3 Helpful Tips for iPhone Product Photography

We have a huge selection of studio product shots at Media Bakery, but sometimes you need something custom, something so your customer knows exactly what your product looks like. So, whether you’re a professional photographer looking to capitalize on the ever-growing market of product photography, or a business owner looking to increase sales and beautify your website with the best pictures of your product, you’re in luck.

Photography has never been more accessible, efficient or important than it is right now. We are a visual culture, and a beautiful picture can mean the difference between income and indifference. Just look at the popularity of Instagram and infographics. Or the old adage: “people buy things based on emotion, not logic.” A product description, while important, can only take you so far. Your customers need to visualize what your product will look, feel, even taste or smell like before they bust out their credit cards. Here are the top tips to take your own product images from wow to wallet. It’s easier and more affordable than you many think.

The Equipment

21 Apr 2015 --- Woman making selfie via smartphone --- Image by © 3photo/Corbis

The first step to a great picture is a great camera. But you don’t have to buy one or rent one that you don’t know how to use. There are so many options, one being your iPhone. The most inexpensive option for taking your own product pictures is right in your pocket. And with a minimal investment of $20-$100 on Amazon, you can get a complete setup that transforms your phone into a professional piece of equipment. Things like a tripod and Bluetooth remote control for stabilization are just the basics that will boost your look. You might consider a macro lens as well. You’ll be amazed at how incredibly crisp and clear these will make your photos.

The Studio Shot

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If you’re a professional photographer getting into product shots, you’ll probably have an easier time with lifestyle-type photos than the all-white background shots, but it’s important to have a good mixture of both for clients to choose from. It’s as important for customers to see products in their entirety, with a white background and no distractions, as it is for them to see the product being used in real life. The white background can be tricky. Investing in a light box or building one yourself out of PVC pipe and butcher paper will save you endless hours of editing and diffuse light to get rid of shadows and glare. Turn off the flash for these shots and use soft boxes or natural light to capture your object as cleanly as possible before you even think about fixing it in Photoshop.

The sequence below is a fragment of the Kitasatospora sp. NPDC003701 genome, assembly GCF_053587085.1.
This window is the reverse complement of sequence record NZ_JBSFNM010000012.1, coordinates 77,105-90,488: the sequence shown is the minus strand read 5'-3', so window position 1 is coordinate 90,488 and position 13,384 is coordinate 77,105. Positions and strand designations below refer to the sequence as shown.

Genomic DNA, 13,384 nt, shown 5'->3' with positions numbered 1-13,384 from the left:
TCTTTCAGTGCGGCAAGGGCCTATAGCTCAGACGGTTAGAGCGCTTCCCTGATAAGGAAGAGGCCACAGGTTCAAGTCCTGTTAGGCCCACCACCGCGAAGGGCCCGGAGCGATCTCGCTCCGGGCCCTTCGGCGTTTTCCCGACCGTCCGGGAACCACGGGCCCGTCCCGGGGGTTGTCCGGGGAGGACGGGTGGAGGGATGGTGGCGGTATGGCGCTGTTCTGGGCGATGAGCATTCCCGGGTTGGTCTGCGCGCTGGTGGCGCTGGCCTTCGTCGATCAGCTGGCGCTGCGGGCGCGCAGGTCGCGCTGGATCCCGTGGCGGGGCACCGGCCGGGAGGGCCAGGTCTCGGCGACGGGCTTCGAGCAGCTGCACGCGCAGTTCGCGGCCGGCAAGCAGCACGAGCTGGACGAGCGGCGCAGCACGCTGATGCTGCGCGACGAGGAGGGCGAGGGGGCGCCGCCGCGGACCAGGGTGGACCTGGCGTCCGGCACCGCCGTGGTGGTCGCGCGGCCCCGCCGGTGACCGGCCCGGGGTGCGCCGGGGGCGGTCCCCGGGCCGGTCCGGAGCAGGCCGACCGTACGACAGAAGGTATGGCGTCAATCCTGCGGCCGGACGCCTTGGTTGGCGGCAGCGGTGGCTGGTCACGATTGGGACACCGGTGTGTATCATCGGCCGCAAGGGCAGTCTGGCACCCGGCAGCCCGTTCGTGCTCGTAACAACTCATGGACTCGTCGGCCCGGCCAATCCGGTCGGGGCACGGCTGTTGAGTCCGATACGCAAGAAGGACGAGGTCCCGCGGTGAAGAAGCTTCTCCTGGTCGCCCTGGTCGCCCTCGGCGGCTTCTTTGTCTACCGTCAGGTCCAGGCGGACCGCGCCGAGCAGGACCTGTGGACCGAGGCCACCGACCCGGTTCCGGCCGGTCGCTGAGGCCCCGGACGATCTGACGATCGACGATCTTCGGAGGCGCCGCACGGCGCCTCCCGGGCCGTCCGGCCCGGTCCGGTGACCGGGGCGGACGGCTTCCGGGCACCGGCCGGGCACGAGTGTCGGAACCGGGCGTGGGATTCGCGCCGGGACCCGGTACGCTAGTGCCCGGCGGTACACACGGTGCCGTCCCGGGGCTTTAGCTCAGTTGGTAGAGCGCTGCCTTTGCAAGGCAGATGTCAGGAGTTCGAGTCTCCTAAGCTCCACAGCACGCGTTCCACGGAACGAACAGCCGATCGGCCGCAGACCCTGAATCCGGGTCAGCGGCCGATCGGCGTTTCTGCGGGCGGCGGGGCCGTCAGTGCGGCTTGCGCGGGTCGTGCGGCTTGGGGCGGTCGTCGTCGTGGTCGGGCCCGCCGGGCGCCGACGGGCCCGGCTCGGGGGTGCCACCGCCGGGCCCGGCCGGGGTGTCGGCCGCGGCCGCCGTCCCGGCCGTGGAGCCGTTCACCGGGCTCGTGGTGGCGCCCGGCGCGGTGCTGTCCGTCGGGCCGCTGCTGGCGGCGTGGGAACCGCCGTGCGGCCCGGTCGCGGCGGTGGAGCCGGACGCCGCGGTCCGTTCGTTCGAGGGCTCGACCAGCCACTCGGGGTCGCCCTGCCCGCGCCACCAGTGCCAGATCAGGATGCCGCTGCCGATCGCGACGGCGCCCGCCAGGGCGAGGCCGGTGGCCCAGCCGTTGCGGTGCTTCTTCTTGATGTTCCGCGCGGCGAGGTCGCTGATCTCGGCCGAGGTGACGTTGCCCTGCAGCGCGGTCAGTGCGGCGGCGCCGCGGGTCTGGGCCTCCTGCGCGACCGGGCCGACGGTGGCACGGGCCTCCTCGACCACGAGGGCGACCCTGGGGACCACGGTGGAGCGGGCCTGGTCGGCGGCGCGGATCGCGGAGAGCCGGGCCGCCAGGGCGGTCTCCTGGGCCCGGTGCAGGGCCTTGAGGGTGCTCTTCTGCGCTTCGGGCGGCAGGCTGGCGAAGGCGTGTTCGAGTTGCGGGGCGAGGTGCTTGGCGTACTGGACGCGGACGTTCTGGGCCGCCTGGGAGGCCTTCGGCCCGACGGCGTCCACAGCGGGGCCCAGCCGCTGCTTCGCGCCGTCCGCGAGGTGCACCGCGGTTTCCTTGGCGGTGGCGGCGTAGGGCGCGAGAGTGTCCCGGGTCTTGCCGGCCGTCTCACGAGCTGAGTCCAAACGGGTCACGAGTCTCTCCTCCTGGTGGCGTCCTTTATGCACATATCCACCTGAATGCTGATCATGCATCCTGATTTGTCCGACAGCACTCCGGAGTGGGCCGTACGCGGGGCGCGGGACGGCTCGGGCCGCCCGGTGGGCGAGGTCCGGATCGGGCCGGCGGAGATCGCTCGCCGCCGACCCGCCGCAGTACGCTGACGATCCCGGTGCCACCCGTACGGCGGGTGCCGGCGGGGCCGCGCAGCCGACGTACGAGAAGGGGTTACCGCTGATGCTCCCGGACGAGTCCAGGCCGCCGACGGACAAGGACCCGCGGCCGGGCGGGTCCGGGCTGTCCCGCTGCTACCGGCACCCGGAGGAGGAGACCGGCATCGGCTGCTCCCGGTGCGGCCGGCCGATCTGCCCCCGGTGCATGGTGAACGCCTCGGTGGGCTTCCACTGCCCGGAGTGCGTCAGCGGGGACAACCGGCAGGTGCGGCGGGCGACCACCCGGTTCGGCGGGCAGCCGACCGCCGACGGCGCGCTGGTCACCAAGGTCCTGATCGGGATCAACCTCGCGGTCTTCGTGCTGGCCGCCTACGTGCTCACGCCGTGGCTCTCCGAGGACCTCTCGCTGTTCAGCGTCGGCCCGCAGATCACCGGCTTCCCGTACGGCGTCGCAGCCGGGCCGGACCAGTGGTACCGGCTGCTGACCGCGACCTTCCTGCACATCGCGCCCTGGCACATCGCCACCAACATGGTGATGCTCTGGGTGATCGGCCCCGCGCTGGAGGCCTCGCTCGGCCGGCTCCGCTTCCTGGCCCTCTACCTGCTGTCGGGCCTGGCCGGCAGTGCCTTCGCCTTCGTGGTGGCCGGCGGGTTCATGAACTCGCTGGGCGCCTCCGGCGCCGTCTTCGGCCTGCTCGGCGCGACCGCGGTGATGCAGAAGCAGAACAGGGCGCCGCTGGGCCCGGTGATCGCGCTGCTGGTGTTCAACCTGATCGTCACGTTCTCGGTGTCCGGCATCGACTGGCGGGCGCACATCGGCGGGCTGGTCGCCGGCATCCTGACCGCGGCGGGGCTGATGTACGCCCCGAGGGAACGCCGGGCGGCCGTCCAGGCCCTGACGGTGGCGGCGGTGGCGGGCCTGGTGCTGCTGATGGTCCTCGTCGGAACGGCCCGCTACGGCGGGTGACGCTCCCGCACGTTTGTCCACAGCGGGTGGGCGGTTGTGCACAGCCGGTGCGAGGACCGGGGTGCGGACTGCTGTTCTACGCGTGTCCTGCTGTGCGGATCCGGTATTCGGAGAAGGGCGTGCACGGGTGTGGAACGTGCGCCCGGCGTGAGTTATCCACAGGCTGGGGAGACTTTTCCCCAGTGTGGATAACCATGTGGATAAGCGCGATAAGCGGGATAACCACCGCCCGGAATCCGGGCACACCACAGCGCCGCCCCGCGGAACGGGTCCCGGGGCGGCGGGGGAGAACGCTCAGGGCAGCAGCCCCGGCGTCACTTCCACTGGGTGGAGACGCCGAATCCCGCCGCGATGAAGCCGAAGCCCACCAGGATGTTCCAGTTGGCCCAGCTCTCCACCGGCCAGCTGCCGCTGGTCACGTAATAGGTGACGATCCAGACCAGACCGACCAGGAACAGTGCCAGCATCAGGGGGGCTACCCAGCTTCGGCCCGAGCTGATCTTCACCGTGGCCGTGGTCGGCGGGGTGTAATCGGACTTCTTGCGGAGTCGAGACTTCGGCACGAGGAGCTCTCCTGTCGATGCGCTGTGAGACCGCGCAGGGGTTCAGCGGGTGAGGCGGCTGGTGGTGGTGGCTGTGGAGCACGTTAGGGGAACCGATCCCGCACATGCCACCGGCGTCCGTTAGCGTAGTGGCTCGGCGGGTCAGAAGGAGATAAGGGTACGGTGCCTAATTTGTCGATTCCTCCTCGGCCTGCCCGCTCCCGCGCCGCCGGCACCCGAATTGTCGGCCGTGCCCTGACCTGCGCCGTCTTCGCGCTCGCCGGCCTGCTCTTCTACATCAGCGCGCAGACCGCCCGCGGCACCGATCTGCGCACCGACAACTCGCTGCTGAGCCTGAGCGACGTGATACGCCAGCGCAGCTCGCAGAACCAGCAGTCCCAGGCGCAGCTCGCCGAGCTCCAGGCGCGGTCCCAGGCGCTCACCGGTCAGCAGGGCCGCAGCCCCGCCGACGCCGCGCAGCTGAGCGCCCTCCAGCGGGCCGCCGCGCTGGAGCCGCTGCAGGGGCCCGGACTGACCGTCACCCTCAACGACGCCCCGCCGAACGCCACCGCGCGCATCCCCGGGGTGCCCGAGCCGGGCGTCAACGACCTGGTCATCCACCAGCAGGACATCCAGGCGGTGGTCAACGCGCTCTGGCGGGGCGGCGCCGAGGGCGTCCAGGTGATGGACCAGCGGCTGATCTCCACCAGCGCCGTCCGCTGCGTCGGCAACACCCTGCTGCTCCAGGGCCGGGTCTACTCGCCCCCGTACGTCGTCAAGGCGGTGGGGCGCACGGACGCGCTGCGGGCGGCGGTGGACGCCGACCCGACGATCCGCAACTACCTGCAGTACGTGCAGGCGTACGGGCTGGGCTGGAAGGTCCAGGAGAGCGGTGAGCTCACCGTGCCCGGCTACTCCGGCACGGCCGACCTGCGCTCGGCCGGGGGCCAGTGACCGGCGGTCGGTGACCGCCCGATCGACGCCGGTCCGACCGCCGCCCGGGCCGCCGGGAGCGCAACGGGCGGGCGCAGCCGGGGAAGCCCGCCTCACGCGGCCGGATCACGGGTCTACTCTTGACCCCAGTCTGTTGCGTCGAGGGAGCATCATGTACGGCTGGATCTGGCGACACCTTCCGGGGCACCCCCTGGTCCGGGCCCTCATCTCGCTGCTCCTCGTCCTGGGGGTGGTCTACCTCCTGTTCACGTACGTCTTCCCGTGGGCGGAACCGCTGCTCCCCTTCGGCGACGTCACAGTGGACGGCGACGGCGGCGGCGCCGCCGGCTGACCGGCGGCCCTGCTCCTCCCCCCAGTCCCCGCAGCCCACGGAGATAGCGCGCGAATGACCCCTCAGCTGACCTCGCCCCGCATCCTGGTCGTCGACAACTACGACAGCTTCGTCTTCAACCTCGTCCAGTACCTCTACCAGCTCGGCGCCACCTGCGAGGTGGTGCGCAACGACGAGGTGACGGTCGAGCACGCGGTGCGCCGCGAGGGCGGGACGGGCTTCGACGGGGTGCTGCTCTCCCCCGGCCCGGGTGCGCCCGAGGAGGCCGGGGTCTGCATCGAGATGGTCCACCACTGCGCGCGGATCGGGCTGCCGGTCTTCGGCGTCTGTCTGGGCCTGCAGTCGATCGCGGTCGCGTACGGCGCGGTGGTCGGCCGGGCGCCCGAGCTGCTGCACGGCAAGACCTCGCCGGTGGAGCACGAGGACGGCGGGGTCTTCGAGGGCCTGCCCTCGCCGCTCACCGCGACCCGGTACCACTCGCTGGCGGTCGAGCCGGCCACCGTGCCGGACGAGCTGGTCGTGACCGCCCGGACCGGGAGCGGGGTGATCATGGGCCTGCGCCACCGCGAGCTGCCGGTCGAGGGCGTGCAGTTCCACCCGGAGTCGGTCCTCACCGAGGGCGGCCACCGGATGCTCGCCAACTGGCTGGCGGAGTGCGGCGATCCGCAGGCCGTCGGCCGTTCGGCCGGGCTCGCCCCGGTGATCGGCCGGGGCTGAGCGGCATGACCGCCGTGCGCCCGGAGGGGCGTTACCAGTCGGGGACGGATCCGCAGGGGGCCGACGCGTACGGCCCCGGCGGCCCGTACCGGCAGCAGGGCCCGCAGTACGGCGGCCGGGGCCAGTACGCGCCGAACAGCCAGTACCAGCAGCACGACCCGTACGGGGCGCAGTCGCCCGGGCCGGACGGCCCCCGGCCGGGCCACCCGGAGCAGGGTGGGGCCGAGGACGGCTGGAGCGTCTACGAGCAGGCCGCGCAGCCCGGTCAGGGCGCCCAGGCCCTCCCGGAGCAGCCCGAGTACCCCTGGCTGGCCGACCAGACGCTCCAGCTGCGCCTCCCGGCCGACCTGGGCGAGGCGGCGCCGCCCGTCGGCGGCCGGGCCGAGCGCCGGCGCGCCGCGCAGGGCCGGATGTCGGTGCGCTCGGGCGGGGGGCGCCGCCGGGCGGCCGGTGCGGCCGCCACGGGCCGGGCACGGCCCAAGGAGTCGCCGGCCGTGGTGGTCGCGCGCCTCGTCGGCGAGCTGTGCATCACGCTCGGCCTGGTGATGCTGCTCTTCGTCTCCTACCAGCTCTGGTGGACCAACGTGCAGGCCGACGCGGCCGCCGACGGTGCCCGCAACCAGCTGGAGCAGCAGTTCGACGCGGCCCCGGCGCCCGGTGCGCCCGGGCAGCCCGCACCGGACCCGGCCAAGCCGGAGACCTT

The Lifestyle Shot

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My favorite way to shoot products is through lifestyle photography. Grab your brother, sister, mother, child and have them touch or hold or wear whatever it is you are trying to sell. Let them feel uncomfortable in front of the camera, embrace the awkwardness and start taking pictures. As they move or fix their hair or look around, capture the moment. This is all about candidness and making sure the product is seen in real life by real people. Best of all, use as much natural light as possible.

 

The Setting

Every aspect of your setting counts. Customers also respond well to consistency. Do you have a lovely windowsill and table? Check out FTD‘s consistent photos. Or use the same wall in your home. Look at Anthropologie‘s backdrop for inspiration. These are examples of a product hallmark. Take all your pictures so they’re consistent — you can do that by taking photos in the same place or same color palette. Here’s another sneak peek example from our exclusive series!

Remember, shooting into a light source will make your product look dark. So either add another light source (or two) or pick another spot, where the window isn’t in the background, like a brick wall or a nearby park. The background should be beautiful and interesting, but never loud enough to take the focus off the product. Try different angles, distances and focal points. Plan on taking a few dozen pictures the first couple of times to figure out the best approach. And don’t forget, it’s an artform, not a science.

We’re excited to see what you can come up with! Feel free to email us pictures!

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